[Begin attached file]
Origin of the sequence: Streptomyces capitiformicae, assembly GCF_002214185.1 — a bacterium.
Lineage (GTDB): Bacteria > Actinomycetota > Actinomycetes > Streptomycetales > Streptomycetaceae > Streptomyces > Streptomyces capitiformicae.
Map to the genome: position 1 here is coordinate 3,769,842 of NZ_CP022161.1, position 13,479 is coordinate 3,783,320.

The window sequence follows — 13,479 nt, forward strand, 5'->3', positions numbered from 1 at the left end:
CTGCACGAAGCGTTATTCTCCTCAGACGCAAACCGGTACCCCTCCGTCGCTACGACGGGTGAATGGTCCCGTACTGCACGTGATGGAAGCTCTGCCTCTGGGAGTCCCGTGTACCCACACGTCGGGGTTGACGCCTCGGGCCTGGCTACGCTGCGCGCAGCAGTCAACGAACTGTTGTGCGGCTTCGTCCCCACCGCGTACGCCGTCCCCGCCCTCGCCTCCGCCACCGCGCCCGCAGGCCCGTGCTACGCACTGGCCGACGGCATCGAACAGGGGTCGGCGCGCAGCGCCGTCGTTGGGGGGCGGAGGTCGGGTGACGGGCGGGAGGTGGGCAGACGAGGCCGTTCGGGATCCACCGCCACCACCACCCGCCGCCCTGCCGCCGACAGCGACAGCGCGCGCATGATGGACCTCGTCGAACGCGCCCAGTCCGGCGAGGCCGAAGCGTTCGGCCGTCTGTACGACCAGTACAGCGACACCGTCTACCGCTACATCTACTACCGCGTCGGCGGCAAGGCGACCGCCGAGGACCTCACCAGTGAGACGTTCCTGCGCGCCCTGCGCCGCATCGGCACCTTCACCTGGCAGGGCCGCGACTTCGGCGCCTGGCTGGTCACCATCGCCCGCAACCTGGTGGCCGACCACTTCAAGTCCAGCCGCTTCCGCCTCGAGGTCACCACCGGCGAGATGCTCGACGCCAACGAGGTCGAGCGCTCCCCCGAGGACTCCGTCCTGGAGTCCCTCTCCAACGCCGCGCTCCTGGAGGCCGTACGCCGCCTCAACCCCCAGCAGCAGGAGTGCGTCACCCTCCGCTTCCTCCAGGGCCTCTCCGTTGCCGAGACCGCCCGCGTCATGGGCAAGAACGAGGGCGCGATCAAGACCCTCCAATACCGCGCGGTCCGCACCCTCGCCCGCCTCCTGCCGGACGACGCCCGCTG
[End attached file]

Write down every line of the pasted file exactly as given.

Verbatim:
Origin of the sequence: Streptomyces capitiformicae, assembly GCF_002214185.1 — a bacterium.
Lineage (GTDB): Bacteria > Actinomycetota > Actinomycetes > Streptomycetales > Streptomycetaceae > Streptomyces > Streptomyces capitiformicae.
Map to the genome: position 1 here is coordinate 3,769,842 of NZ_CP022161.1, position 13,479 is coordinate 3,783,320.

The window sequence follows — 13,479 nt, forward strand, 5'->3', positions numbered from 1 at the left end:
CTGCACGAAGCGTTATTCTCCTCAGACGCAAACCGGTACCCCTCCGTCGCTACGACGGGTGAATGGTCCCGTACTGCACGTGATGGAAGCTCTGCCTCTGGGAGTCCCGTGTACCCACACGTCGGGGTTGACGCCTCGGGCCTGGCTACGCTGCGCGCAGCAGTCAACGAACTGTTGTGCGGCTTCGTCCCCACCGCGTACGCCGTCCCCGCCCTCGCCTCCGCCACCGCGCCCGCAGGCCCGTGCTACGCACTGGCCGACGGCATCGAACAGGGGTCGGCGCGCAGCGCCGTCGTTGGGGGGCGGAGGTCGGGTGACGGGCGGGAGGTGGGCAGACGAGGCCGTTCGGGATCCACCGCCACCACCACCCGCCGCCCTGCCGCCGACAGCGACAGCGCGCGCATGATGGACCTCGTCGAACGCGCCCAGTCCGGCGAGGCCGAAGCGTTCGGCCGTCTGTACGACCAGTACAGCGACACCGTCTACCGCTACATCTACTACCGCGTCGGCGGCAAGGCGACCGCCGAGGACCTCACCAGTGAGACGTTCCTGCGCGCCCTGCGCCGCATCGGCACCTTCACCTGGCAGGGCCGCGACTTCGGCGCCTGGCTGGTCACCATCGCCCGCAACCTGGTGGCCGACCACTTCAAGTCCAGCCGCTTCCGCCTCGAGGTCACCACCGGCGAGATGCTCGACGCCAACGAGGTCGAGCGCTCCCCCGAGGACTCCGTCCTGGAGTCCCTCTCCAACGCCGCGCTCCTGGAGGCCGTACGCCGCCTCAACCCCCAGCAGCAGGAGTGCGTCACCCTCCGCTTCCTCCAGGGCCTCTCCGTTGCCGAGACCGCCCGCGTCATGGGCAAGAACGAGGGCGCGATCAAGACCCTCCAATACCGCGCGGTCCGCACCCTCGCCCGCCTCCTGCCGGACGACGCCCGCTG